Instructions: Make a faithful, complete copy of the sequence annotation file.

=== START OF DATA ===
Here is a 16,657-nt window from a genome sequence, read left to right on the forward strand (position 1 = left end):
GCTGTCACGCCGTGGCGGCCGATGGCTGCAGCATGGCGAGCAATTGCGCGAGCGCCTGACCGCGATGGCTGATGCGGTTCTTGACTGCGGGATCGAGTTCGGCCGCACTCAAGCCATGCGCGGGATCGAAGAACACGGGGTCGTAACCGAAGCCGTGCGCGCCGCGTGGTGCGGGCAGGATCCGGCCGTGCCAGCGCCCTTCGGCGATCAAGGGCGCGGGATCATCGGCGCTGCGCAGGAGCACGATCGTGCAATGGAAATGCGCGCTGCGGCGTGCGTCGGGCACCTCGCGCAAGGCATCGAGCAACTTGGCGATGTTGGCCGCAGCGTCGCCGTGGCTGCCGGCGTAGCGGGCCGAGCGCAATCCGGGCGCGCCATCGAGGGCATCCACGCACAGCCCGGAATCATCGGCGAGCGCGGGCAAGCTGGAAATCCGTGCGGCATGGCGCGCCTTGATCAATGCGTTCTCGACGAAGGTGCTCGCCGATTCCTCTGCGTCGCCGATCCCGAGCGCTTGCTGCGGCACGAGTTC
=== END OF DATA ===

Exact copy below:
Here is a 16,657-nt window from a genome sequence, read left to right on the forward strand (position 1 = left end):
GCTGTCACGCCGTGGCGGCCGATGGCTGCAGCATGGCGAGCAATTGCGCGAGCGCCTGACCGCGATGGCTGATGCGGTTCTTGACTGCGGGATCGAGTTCGGCCGCACTCAAGCCATGCGCGGGATCGAAGAACACGGGGTCGTAACCGAAGCCGTGCGCGCCGCGTGGTGCGGGCAGGATCCGGCCGTGCCAGCGCCCTTCGGCGATCAAGGGCGCGGGATCATCGGCGCTGCGCAGGAGCACGATCGTGCAATGGAAATGCGCGCTGCGGCGTGCGTCGGGCACCTCGCGCAAGGCATCGAGCAACTTGGCGATGTTGGCCGCAGCGTCGCCGTGGCTGCCGGCGTAGCGGGCCGAGCGCAATCCGGGCGCGCCATCGAGGGCATCCACGCACAGCCCGGAATCATCGGCGAGCGCGGGCAAGCTGGAAATCCGTGCGGCATGGCGCGCCTTGATCAATGCGTTCTCGACGAAGGTGCTCGCCGATTCCTCTGCGTCGCCGATCCCGAGCGCTTGCTGCGGCACGAGTTC